Native of Greenville, Mississippi, Jerjuanna says she somewhat grew up as a “preacher’s kid” because the father figure in her life – her uncle – was a pastor. Although she went to church every Sunday, she only followed that lifestyle because she had to. She went on to receive a Bachelor’s Degree in Speech and Communications from Mississippi Valley State University (Itta Bena, MS). She packed up and moved to Jonesboro, Arkansas, to pursue a Master’s Degree in Radio and Television Production at Arkansas State University. Jerjuanna says she truly started following Christ during her time in Jonesboro. She finally realized that she didn’t have to live up to other people’s expectations. She felt the weight of her sin, but in the midst of it, she felt the Lord saying, “I am the peace that surpasses all understanding. I am who you have been searching for all along.” Jerjuanna describes this as the moment she gave her life to Christ.
Jerjuanna moved to Memphis to participate in the Downline Ministries Emerging Leaders program, a nine-month discipleship program designed to equip young adults in Biblical knowledge. Participants in this program are required to work, and while she was job searching, many people pointed her in the direction of MAM. However, her response was, “I don’t want to work in youth ministry. I don’t think it’s for me.” Although she did end up working in youth ministry, MAM was not her first employment opportunity. She began working with the Memphis Grizzlies and at Hope Presbyterian Church. While working at Hope, a former MAM employee approached her and said, “I know the perfect job for you.” Sure enough, it was an opportunity with MAM.
Jerjuanna began working at MAM as a full-time youth coordinator at Bethel LaBelle in June of 2018 and was eventually promoted to neighborhood director in November of 2020. She describes the MAM Bethel LaBelle team as a fun and playful family. The staff are able to demonstrate what it looks like to have friendships with the opposite sex and a true picture of the body of Christ.
Jerjuanna says that the kids are hands down her favorite part about working at MAM. She enjoys coaching a sports team because she can use that time as so much more than just a practice or a game. For example, she is able to creatively share the Gospel and teach life lessons with the team, and they don’t even realize they’re learning because it is combined with something they love – sports. Because the youth are learning as they are doing enjoyable activities, these life lessons are recalled during necessary times. Former MAM youth who have graduated randomly text Jerjuanna saying things like “Coach, you taught me this!” and “Coach, I learned this at MAM!”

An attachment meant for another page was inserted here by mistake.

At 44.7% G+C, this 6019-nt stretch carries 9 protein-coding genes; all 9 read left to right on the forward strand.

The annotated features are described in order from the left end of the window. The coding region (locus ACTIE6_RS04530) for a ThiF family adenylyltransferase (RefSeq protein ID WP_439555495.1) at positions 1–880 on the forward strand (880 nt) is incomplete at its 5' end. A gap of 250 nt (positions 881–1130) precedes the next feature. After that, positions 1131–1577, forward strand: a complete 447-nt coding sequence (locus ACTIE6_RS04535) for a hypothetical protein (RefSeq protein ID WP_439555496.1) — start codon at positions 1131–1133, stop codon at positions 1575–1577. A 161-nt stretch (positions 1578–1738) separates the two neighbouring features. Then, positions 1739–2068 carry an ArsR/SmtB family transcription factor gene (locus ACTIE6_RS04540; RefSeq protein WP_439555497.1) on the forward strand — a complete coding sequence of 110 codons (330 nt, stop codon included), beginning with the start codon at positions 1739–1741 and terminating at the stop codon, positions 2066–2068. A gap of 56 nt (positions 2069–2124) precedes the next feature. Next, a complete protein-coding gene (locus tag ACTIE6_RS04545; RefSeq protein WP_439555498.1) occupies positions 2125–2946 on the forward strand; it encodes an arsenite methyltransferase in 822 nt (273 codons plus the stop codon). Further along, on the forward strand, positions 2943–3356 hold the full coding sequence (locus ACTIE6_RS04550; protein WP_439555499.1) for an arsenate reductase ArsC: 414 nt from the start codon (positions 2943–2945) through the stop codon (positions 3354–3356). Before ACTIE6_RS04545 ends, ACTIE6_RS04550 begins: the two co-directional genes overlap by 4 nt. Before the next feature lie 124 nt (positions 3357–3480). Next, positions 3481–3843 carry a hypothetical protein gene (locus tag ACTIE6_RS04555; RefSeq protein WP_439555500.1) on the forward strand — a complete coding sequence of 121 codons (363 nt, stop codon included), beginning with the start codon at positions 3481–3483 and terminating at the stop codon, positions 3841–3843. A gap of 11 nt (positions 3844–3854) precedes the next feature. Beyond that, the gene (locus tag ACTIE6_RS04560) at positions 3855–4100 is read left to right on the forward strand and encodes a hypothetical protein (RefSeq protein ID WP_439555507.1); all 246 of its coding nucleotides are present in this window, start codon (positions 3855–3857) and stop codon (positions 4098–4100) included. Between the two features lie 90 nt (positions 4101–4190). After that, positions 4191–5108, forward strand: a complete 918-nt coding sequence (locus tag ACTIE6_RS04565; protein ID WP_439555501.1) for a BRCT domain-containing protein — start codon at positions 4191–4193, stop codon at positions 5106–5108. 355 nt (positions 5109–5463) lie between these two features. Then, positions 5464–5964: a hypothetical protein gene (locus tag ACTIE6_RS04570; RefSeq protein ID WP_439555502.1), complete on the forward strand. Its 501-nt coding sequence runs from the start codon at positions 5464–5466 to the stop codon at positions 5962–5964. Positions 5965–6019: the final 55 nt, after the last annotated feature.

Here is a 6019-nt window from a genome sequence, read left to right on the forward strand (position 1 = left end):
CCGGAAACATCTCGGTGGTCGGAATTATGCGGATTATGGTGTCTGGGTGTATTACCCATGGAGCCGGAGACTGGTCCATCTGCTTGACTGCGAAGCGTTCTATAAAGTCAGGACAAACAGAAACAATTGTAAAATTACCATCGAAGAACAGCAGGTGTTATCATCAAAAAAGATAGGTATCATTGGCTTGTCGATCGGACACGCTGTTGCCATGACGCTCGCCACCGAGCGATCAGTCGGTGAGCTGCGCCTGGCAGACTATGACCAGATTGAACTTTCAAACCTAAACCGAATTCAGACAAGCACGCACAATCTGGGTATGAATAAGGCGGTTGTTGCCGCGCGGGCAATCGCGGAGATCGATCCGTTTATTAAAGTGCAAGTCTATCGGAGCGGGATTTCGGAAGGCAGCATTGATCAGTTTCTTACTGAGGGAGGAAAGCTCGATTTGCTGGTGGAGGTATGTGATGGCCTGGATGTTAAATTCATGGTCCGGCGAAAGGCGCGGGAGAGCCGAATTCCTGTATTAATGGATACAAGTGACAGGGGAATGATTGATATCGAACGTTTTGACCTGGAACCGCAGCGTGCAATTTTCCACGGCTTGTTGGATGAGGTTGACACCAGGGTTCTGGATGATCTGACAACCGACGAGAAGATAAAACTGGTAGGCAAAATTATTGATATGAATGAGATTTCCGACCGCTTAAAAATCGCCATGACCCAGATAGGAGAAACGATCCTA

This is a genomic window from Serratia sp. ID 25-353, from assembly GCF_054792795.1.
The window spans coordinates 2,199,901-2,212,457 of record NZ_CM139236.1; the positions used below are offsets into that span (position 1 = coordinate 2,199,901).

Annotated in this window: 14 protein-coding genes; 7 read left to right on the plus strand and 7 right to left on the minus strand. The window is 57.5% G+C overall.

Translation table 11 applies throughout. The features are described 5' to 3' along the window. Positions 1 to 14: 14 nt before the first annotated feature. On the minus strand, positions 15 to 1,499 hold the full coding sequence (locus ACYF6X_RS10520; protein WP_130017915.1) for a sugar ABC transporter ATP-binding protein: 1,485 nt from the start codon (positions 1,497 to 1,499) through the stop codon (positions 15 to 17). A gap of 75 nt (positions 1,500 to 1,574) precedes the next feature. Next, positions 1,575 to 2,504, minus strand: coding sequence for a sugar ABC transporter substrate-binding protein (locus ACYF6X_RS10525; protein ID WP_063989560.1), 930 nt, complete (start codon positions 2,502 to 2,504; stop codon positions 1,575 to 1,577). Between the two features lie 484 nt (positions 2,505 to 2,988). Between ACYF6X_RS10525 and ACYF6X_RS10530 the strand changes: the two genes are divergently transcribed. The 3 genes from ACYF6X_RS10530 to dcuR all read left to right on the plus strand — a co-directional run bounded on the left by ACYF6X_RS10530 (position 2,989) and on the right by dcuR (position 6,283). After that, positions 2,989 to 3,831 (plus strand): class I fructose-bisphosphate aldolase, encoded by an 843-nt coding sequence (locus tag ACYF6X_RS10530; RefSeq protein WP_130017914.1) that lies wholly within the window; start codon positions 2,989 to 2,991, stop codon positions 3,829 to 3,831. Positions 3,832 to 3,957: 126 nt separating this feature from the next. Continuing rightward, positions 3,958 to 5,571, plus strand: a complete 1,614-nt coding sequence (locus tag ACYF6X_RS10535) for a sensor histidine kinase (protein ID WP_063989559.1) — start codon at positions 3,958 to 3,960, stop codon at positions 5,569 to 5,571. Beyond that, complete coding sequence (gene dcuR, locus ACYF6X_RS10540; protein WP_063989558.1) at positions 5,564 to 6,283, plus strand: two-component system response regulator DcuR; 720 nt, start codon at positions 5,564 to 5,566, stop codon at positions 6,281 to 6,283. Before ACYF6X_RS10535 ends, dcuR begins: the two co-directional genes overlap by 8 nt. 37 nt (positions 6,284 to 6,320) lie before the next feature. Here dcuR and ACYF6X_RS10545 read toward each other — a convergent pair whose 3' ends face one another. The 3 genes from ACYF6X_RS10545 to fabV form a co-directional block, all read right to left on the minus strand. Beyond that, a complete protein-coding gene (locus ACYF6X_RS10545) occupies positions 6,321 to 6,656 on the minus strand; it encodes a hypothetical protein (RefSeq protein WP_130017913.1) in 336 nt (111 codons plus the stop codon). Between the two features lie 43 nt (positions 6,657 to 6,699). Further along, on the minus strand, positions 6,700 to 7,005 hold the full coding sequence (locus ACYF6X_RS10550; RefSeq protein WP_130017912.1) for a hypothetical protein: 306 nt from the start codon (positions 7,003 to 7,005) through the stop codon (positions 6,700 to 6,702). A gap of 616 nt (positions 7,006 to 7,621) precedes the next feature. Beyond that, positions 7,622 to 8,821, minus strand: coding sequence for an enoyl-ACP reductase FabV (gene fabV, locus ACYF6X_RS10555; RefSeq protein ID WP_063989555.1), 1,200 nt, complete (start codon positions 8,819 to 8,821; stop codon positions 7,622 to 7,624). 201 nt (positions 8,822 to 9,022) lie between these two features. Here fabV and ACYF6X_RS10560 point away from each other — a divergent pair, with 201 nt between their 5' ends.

One of Jerjuanna’s most memorable moments over the last few years was a Bible study on Matthew 14 when Peter walked on water. The lesson focused on trust, and she incorporated the trust fall activity. One student did not want to participate at all! She said, “I don’t even trust my own family. Why would I trust you to catch me?” After about ten minutes of encouragement, the girl finally did it, and when she fell back and was caught by another student, she was completely amazed. She could not believe that the other student actually caught her.
In March 2020, MAM closed its doors, along with the rest of the world, due to the pandemic. This brought obvious challenges in connecting with kids; however, this didn’t stop MAM coaches. They hosted Bible studies on Zoom, coordinated birthday parades, and delivered food and care packages to families. MAM staff also hosted weekly drive-thru food distribution events, serving over 84,000 families over five months. When we safely reopened our gyms in the fall of 2020, MAM shifted to operating as virtual learning centers. When reminiscing on virtual learning, Jerjuanna said, “There were lots of challenges, but it gave us the opportunity to see ‘the whole kid.’ We were able to see kids at school, in a different context. We could see what they needed to work on academically, and sometimes we could determine what caused a certain behavior from a kid.”
The start of this school year has certainly brought its challenges as well, as youth are in and out of school and MAM centers due to the coronavirus and/or quarantine. “Youth are missing a lot of opportunities to experience life and Jesus in a new way. It’s more difficult, but we have to be intentional in the way we reach kids,” Jerjuanna says. MAM coaches play games like Connect 4 to spend one-on-one time with kids, having conversations and building relationships. MAM Bethel LaBelle has also recently started “cooking conversations,” capitalizing on the universal love of food. First, a coach hosts a Bible study with his or her group of youth, and then they cook together. While they are cooking and eating together, they continue discussing the Bible lesson. The coaches have found that youth are more excited to attend Bible study and more eager to talk and ask questions.
The transition to neighborhood director at Bethel LaBelle has been somewhat bittersweet for Jerjuanna. Since she spends more time in meetings, completing administrative tasks, and managing staff, she doesn’t get to spend as much time with the kids as she’d like. However, she has really enjoyed leading her team. The staff at Bethel LaBelle do devotionals and go through scripture together during daily meetings. Jerjuanna loves seeing them grow individually and together as a team.